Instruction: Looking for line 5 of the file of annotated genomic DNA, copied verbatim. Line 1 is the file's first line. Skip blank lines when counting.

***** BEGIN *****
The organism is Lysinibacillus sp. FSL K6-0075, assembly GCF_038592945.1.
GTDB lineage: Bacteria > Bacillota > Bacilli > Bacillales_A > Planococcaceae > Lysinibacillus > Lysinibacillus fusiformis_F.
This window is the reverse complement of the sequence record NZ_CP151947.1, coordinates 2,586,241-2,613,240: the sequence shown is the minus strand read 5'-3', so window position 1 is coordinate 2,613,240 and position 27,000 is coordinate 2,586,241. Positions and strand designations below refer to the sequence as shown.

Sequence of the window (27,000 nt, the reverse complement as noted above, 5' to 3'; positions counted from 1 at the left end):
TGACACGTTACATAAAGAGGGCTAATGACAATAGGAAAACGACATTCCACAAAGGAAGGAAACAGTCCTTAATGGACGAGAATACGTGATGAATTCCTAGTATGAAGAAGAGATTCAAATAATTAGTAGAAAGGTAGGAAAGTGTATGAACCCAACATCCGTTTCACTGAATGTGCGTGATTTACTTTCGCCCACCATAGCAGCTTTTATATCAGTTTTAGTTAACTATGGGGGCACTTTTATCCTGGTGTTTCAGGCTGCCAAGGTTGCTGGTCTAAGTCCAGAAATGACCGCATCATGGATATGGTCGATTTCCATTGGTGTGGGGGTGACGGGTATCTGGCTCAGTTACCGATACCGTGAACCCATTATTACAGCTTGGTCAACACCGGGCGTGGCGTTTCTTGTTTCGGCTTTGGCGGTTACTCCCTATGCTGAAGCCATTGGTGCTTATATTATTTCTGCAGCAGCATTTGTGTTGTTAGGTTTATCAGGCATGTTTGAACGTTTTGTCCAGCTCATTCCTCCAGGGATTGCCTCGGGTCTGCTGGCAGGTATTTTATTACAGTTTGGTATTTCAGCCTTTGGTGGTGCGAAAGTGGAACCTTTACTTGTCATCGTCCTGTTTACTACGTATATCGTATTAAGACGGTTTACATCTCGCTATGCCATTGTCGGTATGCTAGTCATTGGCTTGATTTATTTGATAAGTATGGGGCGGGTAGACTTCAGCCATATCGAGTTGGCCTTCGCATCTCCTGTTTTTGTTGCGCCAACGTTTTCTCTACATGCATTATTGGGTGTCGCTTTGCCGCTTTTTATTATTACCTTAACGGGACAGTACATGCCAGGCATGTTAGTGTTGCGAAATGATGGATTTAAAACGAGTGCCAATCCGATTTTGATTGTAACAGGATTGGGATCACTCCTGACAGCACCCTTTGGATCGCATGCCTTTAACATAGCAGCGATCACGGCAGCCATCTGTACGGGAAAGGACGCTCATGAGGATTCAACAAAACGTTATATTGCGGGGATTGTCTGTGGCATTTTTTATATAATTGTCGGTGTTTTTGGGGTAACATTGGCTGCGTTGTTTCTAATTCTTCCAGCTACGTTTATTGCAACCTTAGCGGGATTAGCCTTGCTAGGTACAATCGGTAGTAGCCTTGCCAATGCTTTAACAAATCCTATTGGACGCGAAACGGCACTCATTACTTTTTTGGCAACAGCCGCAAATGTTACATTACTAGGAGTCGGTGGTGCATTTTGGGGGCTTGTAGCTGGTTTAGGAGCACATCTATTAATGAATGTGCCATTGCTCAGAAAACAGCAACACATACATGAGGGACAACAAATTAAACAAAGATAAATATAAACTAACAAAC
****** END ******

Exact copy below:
TGACACGTTACATAAAGAGGGCTAATGACAATAGGAAAACGACATTCCACAAAGGAAGGAAACAGTCCTTAATGGACGAGAATACGTGATGAATTCCTAGTATGAAGAAGAGATTCAAATAATTAGTAGAAAGGTAGGAAAGTGTATGAACCCAACATCCGTTTCACTGAATGTGCGTGATTTACTTTCGCCCACCATAGCAGCTTTTATATCAGTTTTAGTTAACTATGGGGGCACTTTTATCCTGGTGTTTCAGGCTGCCAAGGTTGCTGGTCTAAGTCCAGAAATGACCGCATCATGGATATGGTCGATTTCCATTGGTGTGGGGGTGACGGGTATCTGGCTCAGTTACCGATACCGTGAACCCATTATTACAGCTTGGTCAACACCGGGCGTGGCGTTTCTTGTTTCGGCTTTGGCGGTTACTCCCTATGCTGAAGCCATTGGTGCTTATATTATTTCTGCAGCAGCATTTGTGTTGTTAGGTTTATCAGGCATGTTTGAACGTTTTGTCCAGCTCATTCCTCCAGGGATTGCCTCGGGTCTGCTGGCAGGTATTTTATTACAGTTTGGTATTTCAGCCTTTGGTGGTGCGAAAGTGGAACCTTTACTTGTCATCGTCCTGTTTACTACGTATATCGTATTAAGACGGTTTACATCTCGCTATGCCATTGTCGGTATGCTAGTCATTGGCTTGATTTATTTGATAAGTATGGGGCGGGTAGACTTCAGCCATATCGAGTTGGCCTTCGCATCTCCTGTTTTTGTTGCGCCAACGTTTTCTCTACATGCATTATTGGGTGTCGCTTTGCCGCTTTTTATTATTACCTTAACGGGACAGTACATGCCAGGCATGTTAGTGTTGCGAAATGATGGATTTAAAACGAGTGCCAATCCGATTTTGATTGTAACAGGATTGGGATCACTCCTGACAGCACCCTTTGGATCGCATGCCTTTAACATAGCAGCGATCACGGCAGCCATCTGTACGGGAAAGGACGCTCATGAGGATTCAACAAAACGTTATATTGCGGGGATTGTCTGTGGCATTTTTTATATAATTGTCGGTGTTTTTGGGGTAACATTGGCTGCGTTGTTTCTAATTCTTCCAGCTACGTTTATTGCAACCTTAGCGGGATTAGCCTTGCTAGGTACAATCGGTAGTAGCCTTGCCAATGCTTTAACAAATCCTATTGGACGCGAAACGGCACTCATTACTTTTTTGGCAACAGCCGCAAATGTTACATTACTAGGAGTCGGTGGTGCATTTTGGGGGCTTGTAGCTGGTTTAGGAGCACATCTATTAATGAATGTGCCATTGCTCAGAAAACAGCAACACATACATGAGGGACAACAAATTAAACAAAGATAAATATAAACTAACAAAC